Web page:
Where and when
At the Museo Novecento classical culture, a bridge between past and present, is told through an experiment in contemporary literature
On Friday 21 June at 6 pm at the Museo Novecento the book The good and the best. The rediscovered correspondence by Mallio Duilio Galerio will be presented (Pentalinea editions, with the support of the Pericles Cultural Association). Time, eternity and oblivion will be some of the themes of reflection treated, during the presentation of the volume, by Sergio Risaliti, artistic director of the Museo Novecento, Elisabetta Rizzuto, editor of the edition and Alessia Merciai, teacher of Latin and Greek, who will introduce the presentation of the book.
Galerius’ words will find voice and body in the extraordinary interpretation of the actor Piero Baracchi, who will read some letters against the background of the visual suggestions created by the photographer Mauchi. Niccolò Storai will also present a preview of the first table of the illustrated project of the Galerian correspondence, in which the grotesque and surreal imagery of the well-known designer will meet the reflections, thoughts and emotions of the mysterious classical author.
The correspondence is inspired by the lessons of Umberto Eco and Jorge Luis Borges and brings together philological research and poetry, fiction and truth. An experimental literary project, unique of its kind, which gave life to the character-pseudonym of Galerius, a third century author. A.D. restless, precarious, orphan of the world and its values, a man of crisis. Galerius in fact lives at the end of the Empire, in a period of institutional, economic and cultural crisis, which appears as a mirror of the present day, which have so much in common with those distant centuries.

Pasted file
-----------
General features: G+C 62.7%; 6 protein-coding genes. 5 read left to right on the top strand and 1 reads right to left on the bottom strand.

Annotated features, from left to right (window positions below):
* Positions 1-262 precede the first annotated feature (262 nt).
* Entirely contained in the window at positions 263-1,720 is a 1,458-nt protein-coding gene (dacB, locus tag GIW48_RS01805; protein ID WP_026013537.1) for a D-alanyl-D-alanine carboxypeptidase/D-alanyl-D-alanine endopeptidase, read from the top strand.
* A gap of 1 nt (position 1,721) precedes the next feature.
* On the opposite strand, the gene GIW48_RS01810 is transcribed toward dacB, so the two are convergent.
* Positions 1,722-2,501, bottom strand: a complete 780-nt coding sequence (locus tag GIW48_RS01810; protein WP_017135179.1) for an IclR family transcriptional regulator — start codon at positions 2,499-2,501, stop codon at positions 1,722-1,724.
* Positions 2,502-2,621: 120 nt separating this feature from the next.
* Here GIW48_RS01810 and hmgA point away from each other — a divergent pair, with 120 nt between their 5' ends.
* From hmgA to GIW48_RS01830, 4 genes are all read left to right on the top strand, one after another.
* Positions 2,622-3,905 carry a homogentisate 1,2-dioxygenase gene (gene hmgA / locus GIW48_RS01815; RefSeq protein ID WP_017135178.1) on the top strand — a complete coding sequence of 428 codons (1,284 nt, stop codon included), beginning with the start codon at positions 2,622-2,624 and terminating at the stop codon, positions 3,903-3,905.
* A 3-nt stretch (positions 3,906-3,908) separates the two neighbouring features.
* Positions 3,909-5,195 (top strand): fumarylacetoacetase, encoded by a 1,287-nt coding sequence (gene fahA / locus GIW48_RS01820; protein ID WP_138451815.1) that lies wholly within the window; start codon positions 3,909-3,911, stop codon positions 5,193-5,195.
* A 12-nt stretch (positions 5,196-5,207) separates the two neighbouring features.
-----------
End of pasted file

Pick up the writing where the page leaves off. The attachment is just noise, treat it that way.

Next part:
Written in Latin with a facing translation, the correspondence is not an intellectual game or a pastime as a classicist bent over dictionaries, but is the most natural expression of the sentiments of Galerius, an author who speaks from the crisis of the third century, like that of today, to us and to our unfathomable depths of soul. Mallio Duilio Galerio with his epistles does not quote the past with academic nostalgia, but is a contemporary testimony of a classical Latin world that belongs to us and that continues to live in our present. If snatching from oblivion is still an invention, Galerius with his “rediscovered” correspondence is a literary attempt to restore the experience of classicism to the present.